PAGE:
One of President Biden’s first official actions was to extend the eviction moratorium through March 31. Since then, it was extended several times, with the last extension date of July 31, aim to be the last one. Owners cannot evict tenants if they have been affected by the COVID-19 pandemic. Renters protected from eviction during the coronavirus pandemic will lose their eviction protections at the end of July if the federal government doesn’t act on extending the suspension again. The administration approved assisting renters & owners financially with the American Rescue Plan, President Biden’s 1.9 trillion stimulus package for covid relief.
A closer look into the Moratorium
The eviction moratorium is not a solution; it’s a policy set to give renters and homeowners “breathing room” during the pandemic state of emergency. The federal administration’s protection to tenants allows them not to pay rent and not get evicted if they meet the administration’s guidelines. But unpaying tenants still accumulate debt for missing rent, and property owners can still file for eviction. In Florida, for example, there were 47,484 evictions filed to the court during the 2020 pandemic months. A 50% drop-off compared to equivalent months in 2019 (94,415). While this big drop-off for total evictions implies a large group of tenants can expect an eviction notice when it becomes possible, it isn’t large enough, especially when rental vacancy is in an all-time low in Florida of 7.3%. Evictions are not a major issue to the Florida real estate market, comprising in 2019 only 1.5% (124,903) of the nearly 8 million households in Florida. The US Census Bureau estimates that more than 400,000 Floridian residents are late on rent — and nearly a quarter of them believe they are likely to be evicted within two months.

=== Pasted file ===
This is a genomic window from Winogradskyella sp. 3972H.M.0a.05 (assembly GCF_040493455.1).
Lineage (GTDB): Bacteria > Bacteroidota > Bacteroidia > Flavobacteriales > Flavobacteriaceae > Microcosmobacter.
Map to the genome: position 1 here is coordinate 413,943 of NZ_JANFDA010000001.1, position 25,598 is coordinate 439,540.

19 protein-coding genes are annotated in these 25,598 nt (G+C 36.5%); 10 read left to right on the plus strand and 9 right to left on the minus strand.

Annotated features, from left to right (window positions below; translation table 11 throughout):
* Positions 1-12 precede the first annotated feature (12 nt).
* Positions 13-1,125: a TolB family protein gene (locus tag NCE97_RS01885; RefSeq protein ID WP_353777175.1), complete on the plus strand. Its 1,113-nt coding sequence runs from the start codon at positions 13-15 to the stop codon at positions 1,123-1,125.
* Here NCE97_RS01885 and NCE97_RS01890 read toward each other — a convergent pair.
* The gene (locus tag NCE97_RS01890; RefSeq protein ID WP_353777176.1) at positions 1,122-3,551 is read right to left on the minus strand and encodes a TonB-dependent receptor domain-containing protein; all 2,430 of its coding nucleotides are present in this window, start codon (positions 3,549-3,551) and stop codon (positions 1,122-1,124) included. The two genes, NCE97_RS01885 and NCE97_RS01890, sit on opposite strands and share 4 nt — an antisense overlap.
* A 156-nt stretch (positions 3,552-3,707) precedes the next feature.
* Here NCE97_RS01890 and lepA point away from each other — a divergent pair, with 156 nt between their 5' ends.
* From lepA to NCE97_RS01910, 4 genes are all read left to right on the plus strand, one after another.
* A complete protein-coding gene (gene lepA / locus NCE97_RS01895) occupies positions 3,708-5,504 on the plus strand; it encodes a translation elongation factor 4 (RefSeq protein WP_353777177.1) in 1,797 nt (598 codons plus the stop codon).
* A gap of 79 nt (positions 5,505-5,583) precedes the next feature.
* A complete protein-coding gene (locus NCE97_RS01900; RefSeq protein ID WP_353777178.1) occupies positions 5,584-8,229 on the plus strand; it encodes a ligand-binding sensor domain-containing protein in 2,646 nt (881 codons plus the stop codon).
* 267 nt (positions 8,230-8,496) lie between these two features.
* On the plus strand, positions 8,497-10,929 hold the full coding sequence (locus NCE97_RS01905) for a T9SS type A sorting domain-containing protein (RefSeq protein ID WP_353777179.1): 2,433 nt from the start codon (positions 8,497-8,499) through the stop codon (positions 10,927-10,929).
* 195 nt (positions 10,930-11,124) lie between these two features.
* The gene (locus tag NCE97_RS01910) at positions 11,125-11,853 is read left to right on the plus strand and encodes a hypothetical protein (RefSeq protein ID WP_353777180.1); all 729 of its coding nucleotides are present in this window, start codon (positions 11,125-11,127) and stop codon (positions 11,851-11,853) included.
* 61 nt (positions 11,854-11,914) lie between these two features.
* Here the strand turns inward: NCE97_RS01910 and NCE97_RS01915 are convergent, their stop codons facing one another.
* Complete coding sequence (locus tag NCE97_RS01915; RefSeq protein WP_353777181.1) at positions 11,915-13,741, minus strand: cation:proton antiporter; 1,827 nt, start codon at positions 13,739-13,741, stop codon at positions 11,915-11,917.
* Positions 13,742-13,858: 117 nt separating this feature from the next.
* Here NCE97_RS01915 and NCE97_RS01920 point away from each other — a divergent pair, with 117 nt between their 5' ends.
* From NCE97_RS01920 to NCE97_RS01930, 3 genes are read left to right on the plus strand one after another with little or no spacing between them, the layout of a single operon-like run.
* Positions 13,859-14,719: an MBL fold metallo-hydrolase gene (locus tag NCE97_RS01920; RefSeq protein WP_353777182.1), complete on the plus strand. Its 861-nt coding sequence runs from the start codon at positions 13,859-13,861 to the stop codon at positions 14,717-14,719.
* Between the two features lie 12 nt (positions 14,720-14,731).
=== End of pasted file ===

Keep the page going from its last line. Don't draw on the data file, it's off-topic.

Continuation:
Late payment for rent gone up
Estimating the number of renters nationwide who could face eviction is complicated. Current estimates for rent debt vary due to the fluid circumstances of people & the economy during the pandemic. Surveys from ApartmentList.com of 4000 renters and owners, from April 2020 until August 2020, found that around 30% don’t pay rent on time, with only 10% missing rent by the end of the month ( 5% made partial payment & 5% didn’t pay at all). And the NMHC Rent Payment Tracker for months September 2020 until June 2021 found that by the end of the month, 94% have made full payment, a decrease of 1.8% year by year in comparison. Even during unprecedented times like the year 2020 was, the demand for housing remains strong. Human beings don’t want to become homeless. “Today’s data is the most recent indicator of a strengthening economy, a recovering job market, and robust demand in the apartment industry,” said Doug Bibby, NMHC President. “Having weathered the worst of the pandemic, we can say with increasing confidence that the outlook for the multifamily sector is as positive as it has been in years.” Most people continue to pay on time, and most of those who are late, pay the total amount or partially, with only around 5% don’t pay at all.
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